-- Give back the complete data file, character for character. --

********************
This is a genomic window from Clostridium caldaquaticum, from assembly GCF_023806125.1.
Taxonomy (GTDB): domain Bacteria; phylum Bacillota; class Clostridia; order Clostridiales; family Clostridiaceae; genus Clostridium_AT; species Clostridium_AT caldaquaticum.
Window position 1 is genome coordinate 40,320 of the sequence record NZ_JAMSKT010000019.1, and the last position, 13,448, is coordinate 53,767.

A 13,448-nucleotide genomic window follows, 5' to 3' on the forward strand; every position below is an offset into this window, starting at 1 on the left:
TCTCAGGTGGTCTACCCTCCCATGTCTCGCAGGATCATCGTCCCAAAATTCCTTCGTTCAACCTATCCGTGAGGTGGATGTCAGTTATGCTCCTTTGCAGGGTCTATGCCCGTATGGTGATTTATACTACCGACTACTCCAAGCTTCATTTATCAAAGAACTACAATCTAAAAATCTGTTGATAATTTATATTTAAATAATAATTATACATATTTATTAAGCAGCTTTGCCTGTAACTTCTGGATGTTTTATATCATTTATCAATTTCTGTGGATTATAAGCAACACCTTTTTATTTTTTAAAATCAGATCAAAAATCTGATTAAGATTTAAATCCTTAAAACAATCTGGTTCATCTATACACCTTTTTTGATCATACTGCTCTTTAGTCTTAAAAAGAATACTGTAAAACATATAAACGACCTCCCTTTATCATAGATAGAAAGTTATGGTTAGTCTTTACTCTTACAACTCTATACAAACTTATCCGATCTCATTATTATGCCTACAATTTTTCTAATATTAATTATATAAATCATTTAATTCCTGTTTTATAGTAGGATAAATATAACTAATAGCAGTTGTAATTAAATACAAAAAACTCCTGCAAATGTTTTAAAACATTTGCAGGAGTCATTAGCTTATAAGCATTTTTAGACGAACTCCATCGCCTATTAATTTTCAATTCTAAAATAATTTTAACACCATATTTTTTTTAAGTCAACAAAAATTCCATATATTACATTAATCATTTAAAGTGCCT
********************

This is a genomic window from Clostridium caldaquaticum, from assembly GCF_023806125.1.
Taxonomy (GTDB): domain Bacteria; phylum Bacillota; class Clostridia; order Clostridiales; family Clostridiaceae; genus Clostridium_AT; species Clostridium_AT caldaquaticum.
Window position 1 is genome coordinate 40,320 of the sequence record NZ_JAMSKT010000019.1, and the last position, 13,448, is coordinate 53,767.

A 13,448-nucleotide genomic window follows, 5' to 3' on the forward strand; every position below is an offset into this window, starting at 1 on the left:
TCTCAGGTGGTCTACCCTCCCATGTCTCGCAGGATCATCGTCCCAAAATTCCTTCGTTCAACCTATCCGTGAGGTGGATGTCAGTTATGCTCCTTTGCAGGGTCTATGCCCGTATGGTGATTTATACTACCGACTACTCCAAGCTTCATTTATCAAAGAACTACAATCTAAAAATCTGTTGATAATTTATATTTAAATAATAATTATACATATTTATTAAGCAGCTTTGCCTGTAACTTCTGGATGTTTTATATCATTTATCAATTTCTGTGGATTATAAGCAACACCTTTTTATTTTTTAAAATCAGATCAAAAATCTGATTAAGATTTAAATCCTTAAAACAATCTGGTTCATCTATACACCTTTTTTGATCATACTGCTCTTTAGTCTTAAAAAGAATACTGTAAAACATATAAACGACCTCCCTTTATCATAGATAGAAAGTTATGGTTAGTCTTTACTCTTACAACTCTATACAAACTTATCCGATCTCATTATTATGCCTACAATTTTTCTAATATTAATTATATAAATCATTTAATTCCTGTTTTATAGTAGGATAAATATAACTAATAGCAGTTGTAATTAAATACAAAAAACTCCTGCAAATGTTTTAAAACATTTGCAGGAGTCATTAGCTTATAAGCATTTTTAGACGAACTCCATCGCCTATTAATTTTCAATTCTAAAATAATTTTAACACCATATTTTTTTTAAGTCAACAAAAATTCCATATATTACATTAATCATTTAAAGTGCCT